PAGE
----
First, J.P. Kemmick, 07, wanted to ride his bike to Mexico, and then planned to figure out the rest of his life, which includes a writing career.
He never made it to Mexico. Try instead Maine, his end point at the end of a cross-country bike tour in the summer of 2007. He still plans on a writing career, maybe someday publishing pieces in Vanity Fair, or that holy grail of writing, The New Yorker. Where ever Kemmick eventually ends up, it will likely be in the Seattle or Portland area, far from his hometown of Billings, Montana.
J.P was like most students during his freshman year, digging into just about every activity he could find. For Kemmick, that hasn’t changed. He still plays on his ultimate Frisbee team, wrote for and staffed Saxifrage, PLU’s literary magazine, and was active with the club “Students for Peace.” His senior year, he was president of the student environmental club, and for his efforts spent his days elbow deep in discarded food at the U.C. as part of the food audit.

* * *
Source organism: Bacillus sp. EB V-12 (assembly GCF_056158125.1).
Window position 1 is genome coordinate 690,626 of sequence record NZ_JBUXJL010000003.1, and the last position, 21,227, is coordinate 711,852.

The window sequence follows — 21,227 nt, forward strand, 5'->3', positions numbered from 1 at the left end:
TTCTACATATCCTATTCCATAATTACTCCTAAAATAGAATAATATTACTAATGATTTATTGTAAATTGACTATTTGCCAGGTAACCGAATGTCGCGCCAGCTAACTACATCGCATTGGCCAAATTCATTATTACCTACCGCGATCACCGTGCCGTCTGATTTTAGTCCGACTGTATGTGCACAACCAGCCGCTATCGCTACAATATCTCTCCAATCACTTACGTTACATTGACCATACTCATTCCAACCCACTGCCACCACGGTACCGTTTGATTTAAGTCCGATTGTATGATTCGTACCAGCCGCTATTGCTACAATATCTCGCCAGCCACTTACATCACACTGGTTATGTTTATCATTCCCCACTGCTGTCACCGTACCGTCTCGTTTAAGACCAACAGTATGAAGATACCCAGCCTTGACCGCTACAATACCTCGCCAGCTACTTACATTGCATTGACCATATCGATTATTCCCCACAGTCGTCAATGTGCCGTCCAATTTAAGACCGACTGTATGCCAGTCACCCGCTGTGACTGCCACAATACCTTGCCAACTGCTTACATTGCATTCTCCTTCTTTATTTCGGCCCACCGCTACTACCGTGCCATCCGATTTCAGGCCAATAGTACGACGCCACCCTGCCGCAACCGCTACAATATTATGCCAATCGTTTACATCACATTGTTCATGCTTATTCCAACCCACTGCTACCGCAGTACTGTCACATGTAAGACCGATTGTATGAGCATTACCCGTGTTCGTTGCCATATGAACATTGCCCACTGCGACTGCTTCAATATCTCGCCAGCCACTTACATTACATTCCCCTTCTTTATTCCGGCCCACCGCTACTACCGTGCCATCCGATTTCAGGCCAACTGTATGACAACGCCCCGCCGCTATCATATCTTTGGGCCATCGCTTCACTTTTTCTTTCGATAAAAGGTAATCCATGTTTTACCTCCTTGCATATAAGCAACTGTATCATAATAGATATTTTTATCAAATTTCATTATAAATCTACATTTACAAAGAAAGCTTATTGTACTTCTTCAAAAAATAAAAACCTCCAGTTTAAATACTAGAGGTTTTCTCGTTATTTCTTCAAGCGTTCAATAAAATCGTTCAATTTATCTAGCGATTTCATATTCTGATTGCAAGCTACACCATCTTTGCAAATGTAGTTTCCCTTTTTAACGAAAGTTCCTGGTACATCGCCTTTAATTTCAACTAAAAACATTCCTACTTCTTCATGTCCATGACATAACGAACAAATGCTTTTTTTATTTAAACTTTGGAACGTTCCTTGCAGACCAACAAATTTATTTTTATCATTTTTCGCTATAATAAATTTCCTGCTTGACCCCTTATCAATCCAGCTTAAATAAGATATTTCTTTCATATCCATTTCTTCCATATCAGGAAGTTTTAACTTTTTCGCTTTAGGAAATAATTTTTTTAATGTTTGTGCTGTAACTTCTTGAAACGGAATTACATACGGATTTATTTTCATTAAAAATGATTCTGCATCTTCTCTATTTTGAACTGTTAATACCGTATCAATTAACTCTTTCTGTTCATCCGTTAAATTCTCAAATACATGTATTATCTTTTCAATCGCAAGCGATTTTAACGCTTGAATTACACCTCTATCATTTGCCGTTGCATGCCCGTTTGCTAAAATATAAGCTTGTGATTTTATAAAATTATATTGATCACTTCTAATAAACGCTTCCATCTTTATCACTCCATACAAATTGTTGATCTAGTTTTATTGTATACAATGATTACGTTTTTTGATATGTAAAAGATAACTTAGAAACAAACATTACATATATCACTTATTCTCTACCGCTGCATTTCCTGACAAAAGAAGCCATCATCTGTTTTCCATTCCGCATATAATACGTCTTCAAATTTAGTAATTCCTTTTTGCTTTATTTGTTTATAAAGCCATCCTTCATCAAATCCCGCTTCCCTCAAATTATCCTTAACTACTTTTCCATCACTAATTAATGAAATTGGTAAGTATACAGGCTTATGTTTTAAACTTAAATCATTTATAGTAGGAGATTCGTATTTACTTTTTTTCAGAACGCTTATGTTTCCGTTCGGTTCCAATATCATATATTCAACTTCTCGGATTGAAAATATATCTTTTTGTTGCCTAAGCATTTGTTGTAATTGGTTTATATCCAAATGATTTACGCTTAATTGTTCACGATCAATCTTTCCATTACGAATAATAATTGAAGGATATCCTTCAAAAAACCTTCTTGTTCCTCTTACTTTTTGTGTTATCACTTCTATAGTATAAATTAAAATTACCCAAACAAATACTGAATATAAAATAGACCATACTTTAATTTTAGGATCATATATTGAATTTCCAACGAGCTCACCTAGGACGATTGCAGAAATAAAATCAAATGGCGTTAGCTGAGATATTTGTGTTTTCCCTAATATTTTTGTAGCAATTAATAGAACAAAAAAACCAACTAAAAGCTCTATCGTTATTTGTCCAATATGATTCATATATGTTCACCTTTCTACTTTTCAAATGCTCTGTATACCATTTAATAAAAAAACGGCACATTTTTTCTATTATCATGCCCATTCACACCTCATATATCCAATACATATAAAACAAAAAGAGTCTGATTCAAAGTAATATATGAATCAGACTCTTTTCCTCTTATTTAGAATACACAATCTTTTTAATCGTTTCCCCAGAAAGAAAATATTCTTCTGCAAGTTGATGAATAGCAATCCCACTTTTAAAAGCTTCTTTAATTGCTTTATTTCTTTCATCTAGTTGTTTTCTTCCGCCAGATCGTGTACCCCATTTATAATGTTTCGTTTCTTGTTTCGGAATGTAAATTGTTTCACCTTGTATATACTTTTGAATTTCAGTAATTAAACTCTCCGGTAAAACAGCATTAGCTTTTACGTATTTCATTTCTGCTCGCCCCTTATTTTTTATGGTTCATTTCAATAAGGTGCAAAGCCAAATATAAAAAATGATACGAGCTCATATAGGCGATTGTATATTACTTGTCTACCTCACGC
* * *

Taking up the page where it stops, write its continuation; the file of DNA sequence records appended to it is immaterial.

“I’m all about extra curricular activities,” Kemmick said, and then proceeded to make an important distinction between class-learning and the higher learning experience in general. “I’m all about college – not necessarily school.”
A few months later, with a new job working on urban agricultural issues at the Tacoma Pierce County Health Department, Kemmick said that he still plans on being a full-time writer someday, and is working with a friend to start up a e-zine.
“I’d like to make lots and lots of money writing screen plays, short stories, whatever,” he laughed. He’s considering going back to graduate school.
For all those future Lute writers out there, Kemmick has this advice: Write as much and as often as you can inbetween your day job.
“You’re going to suck at first. It will be awful. But when you have that passion, that’s all you can do, write.”